Material play: the power of tactility

Stephanie Tudor is fascinated by nature and obsessed with texture. Creating handcrafted, bespoke surfaces for interiors and architecture, she designs to encourage stronger connections between the natural and urban landscape. Working between both art and functional design, the surfaces she creates are engaging and evocative. 

“I try to create surfaces that invite touch,” explains Stephanie. “I feel we are becoming more and more detached from our natural environment, surrounded by the sterile and unsympathetic materials of the technological age. I believe there is a growing desire for more tactility, and a reconnection with the raw beauty found in nature”.

Stephanie is driven to create surfaces imbued with narrative and a sense of play, which both connect us with our immediate surroundings and reconnect us with the natural environment. She works with intriguing combinations of forgotten building materials, by-products of industrial processes and locally sourced natural fibres to challenge our preconceptions of the conventional uses of these materials. Once these are cast within high performance composite plasters that appear as delicate as porcelain, she strips away layers to expose carefully composed hidden elements and hand carved designs inspired by geology, ecology and the rhythms and chaos of nature.

Stephanie has three distinct collections within her surface designs, each focusing on different tactile qualities. Crag utilises coarse aggregates and waste materials, Fibril uses soft yarns and fibres, and Varve features hand carved crevices and undulations. The designs are hugely versatile, and Stephanie thrives on being able to realise clients’ ideas when they come to her with their own unique vision of utilising her surface designs. Having already produced collections of side tables, bespoke wall panels and interior products, Stephanie is now embarking on large-scale projects including bar tops and kitchen work surfaces. Aiming towards architectural applications, Stephanie welcomes commissions and collaborative work, and dreams of creating whole immersive environments within our urban landscape to bring a sense of escapism and play to our daily lives.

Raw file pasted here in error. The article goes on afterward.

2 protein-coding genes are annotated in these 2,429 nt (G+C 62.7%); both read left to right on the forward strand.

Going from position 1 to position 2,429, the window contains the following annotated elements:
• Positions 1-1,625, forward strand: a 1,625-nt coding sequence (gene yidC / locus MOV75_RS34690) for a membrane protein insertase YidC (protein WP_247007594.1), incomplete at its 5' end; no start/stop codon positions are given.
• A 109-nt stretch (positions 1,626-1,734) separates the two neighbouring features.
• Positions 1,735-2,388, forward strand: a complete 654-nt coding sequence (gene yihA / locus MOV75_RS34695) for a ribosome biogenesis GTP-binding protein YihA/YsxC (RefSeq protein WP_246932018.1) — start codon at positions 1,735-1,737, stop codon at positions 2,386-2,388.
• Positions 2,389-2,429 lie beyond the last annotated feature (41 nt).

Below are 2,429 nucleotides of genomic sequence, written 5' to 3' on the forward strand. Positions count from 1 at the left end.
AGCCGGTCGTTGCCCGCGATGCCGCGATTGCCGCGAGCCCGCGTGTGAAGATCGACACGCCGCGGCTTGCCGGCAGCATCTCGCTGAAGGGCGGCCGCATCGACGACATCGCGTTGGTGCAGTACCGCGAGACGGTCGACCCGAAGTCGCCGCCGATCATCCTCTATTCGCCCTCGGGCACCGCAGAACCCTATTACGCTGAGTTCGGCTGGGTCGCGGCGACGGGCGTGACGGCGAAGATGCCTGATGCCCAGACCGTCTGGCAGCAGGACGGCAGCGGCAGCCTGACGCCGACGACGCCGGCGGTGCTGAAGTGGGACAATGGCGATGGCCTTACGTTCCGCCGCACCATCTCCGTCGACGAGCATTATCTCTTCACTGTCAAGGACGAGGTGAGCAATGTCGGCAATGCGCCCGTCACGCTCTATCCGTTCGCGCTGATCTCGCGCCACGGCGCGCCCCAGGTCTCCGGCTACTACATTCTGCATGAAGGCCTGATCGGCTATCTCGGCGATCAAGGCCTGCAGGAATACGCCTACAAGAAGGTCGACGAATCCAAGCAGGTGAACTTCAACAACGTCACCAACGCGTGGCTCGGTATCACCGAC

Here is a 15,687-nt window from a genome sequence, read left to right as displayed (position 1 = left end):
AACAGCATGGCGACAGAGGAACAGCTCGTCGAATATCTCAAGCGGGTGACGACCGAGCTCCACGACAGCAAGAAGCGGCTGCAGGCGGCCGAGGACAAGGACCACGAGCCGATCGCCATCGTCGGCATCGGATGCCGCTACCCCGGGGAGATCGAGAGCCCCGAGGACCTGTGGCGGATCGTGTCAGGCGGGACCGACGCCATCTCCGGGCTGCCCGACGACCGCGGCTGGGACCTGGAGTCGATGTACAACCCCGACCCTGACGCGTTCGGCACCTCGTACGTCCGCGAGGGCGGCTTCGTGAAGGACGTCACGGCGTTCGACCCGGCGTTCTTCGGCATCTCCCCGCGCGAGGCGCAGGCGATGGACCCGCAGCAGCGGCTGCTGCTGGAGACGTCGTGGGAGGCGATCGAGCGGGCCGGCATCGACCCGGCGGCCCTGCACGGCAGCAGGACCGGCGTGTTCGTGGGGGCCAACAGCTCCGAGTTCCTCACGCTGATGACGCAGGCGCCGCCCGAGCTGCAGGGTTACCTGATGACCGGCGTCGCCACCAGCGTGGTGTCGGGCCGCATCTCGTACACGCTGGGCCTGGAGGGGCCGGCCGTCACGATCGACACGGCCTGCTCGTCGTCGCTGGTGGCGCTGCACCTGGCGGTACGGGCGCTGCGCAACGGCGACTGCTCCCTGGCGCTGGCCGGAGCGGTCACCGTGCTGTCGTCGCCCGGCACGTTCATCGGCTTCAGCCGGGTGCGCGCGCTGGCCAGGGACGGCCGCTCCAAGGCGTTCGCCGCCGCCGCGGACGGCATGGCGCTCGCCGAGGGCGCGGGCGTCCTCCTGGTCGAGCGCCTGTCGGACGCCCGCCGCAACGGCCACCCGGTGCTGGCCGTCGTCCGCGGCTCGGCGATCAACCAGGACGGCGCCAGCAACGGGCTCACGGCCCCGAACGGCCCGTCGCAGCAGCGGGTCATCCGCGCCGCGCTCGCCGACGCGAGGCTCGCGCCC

Mogees: Playing Materials

Our job is the best in the world! Last week it was paint companies, Supercars, designing for dementia and musical instruments!

 

 

I spent a happy hour in the company of 2 super bright and interesting individuals , Bruno the inventor of Mogees and a computer scientist and his Musical adventurer and event producer, Conor. The request was to look for materials to design a musical instrument from. Images of more traditional instruments flicked through my visual rolodex until Bruno placed a small squat but eminently tactile ‘cotton reel’ or Mogees on a table top, connected it to his iPhone, switched on an app and started to ‘play the table’, then a piece of wood and other materials that came to hand. The Mogees picks up and musically translates the frequencies generated by touching, scratching, stroking, drumming the material and it is quite, quite incredible. Take a look at the video and see what I mean. I was committed. The next step is to work with light and video within the musical instrument. And the brief… wait and see...

Mogees Website 

 


Water Light Graffiti

This material is one that needs to be shared. It may be at face value seem destined for childsplay but it is so very addictive. I can speak with experience as we have a board at The SCIN Gallery and it is more distracting than the daily emails that face us all.

 

 

It is the creation of digital artist Andre Fourneau whose initial inspiration came from watching a man create hieroglyphics in dust using a broom. This is ephemeral Art, designed to be an urban tag that disappears to be replaced by something else.  In effect it is a moisture sensitive LED light board. The water creates the electrical charge that then illuminates the LED and the greater the volume of water, the brighter the ‘Art’. At present, the board is with white light but Water Graffiti Colour is currently under development. This new LED matrix is able to memorize and process, using water contact, coloured ‘drawings’ by using your dampened finger to select the colour to initiate the work.  Another future development is ‘Luminous memory’. This is an electronic material that leaves a luminous trail from a light source be it phone screen, torch or lighter. It is as playful and simple as writing your name in sand.